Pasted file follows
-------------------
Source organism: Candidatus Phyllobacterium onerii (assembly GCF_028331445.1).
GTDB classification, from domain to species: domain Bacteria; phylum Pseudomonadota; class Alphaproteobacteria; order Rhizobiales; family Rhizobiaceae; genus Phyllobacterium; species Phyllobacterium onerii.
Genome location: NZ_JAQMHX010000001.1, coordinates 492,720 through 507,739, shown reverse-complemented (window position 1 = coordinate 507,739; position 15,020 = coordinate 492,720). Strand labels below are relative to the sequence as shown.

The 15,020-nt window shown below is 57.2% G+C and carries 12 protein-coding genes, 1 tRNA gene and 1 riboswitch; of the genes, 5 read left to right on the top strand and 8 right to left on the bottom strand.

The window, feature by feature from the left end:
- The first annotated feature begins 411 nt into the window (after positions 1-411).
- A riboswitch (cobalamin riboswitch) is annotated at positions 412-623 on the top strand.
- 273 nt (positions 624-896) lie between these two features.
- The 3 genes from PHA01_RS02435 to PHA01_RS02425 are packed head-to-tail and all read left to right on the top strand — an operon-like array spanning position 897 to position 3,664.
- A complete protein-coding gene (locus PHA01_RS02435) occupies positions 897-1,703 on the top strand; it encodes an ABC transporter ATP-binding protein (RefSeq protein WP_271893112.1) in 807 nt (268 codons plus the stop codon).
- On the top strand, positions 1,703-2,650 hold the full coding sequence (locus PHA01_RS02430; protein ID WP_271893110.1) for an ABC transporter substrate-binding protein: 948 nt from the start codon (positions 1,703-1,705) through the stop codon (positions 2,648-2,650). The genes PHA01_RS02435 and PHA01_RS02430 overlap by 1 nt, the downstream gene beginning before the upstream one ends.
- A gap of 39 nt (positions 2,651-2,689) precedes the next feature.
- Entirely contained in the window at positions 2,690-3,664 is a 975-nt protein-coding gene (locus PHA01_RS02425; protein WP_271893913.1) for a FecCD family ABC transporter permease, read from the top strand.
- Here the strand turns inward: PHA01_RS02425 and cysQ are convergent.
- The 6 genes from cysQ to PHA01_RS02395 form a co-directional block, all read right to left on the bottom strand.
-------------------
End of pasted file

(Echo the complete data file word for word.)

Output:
Source organism: Candidatus Phyllobacterium onerii (assembly GCF_028331445.1).
GTDB classification, from domain to species: domain Bacteria; phylum Pseudomonadota; class Alphaproteobacteria; order Rhizobiales; family Rhizobiaceae; genus Phyllobacterium; species Phyllobacterium onerii.
Genome location: NZ_JAQMHX010000001.1, coordinates 492,720 through 507,739, shown reverse-complemented (window position 1 = coordinate 507,739; position 15,020 = coordinate 492,720). Strand labels below are relative to the sequence as shown.

The 15,020-nt window shown below is 57.2% G+C and carries 12 protein-coding genes, 1 tRNA gene and 1 riboswitch; of the genes, 5 read left to right on the top strand and 8 right to left on the bottom strand.

The window, feature by feature from the left end:
- The first annotated feature begins 411 nt into the window (after positions 1-411).
- A riboswitch (cobalamin riboswitch) is annotated at positions 412-623 on the top strand.
- 273 nt (positions 624-896) lie between these two features.
- The 3 genes from PHA01_RS02435 to PHA01_RS02425 are packed head-to-tail and all read left to right on the top strand — an operon-like array spanning position 897 to position 3,664.
- A complete protein-coding gene (locus PHA01_RS02435) occupies positions 897-1,703 on the top strand; it encodes an ABC transporter ATP-binding protein (RefSeq protein WP_271893112.1) in 807 nt (268 codons plus the stop codon).
- On the top strand, positions 1,703-2,650 hold the full coding sequence (locus PHA01_RS02430; protein ID WP_271893110.1) for an ABC transporter substrate-binding protein: 948 nt from the start codon (positions 1,703-1,705) through the stop codon (positions 2,648-2,650). The genes PHA01_RS02435 and PHA01_RS02430 overlap by 1 nt, the downstream gene beginning before the upstream one ends.
- A gap of 39 nt (positions 2,651-2,689) precedes the next feature.
- Entirely contained in the window at positions 2,690-3,664 is a 975-nt protein-coding gene (locus PHA01_RS02425; protein WP_271893913.1) for a FecCD family ABC transporter permease, read from the top strand.
- Here the strand turns inward: PHA01_RS02425 and cysQ are convergent.
- The 6 genes from cysQ to PHA01_RS02395 form a co-directional block, all read right to left on the bottom strand.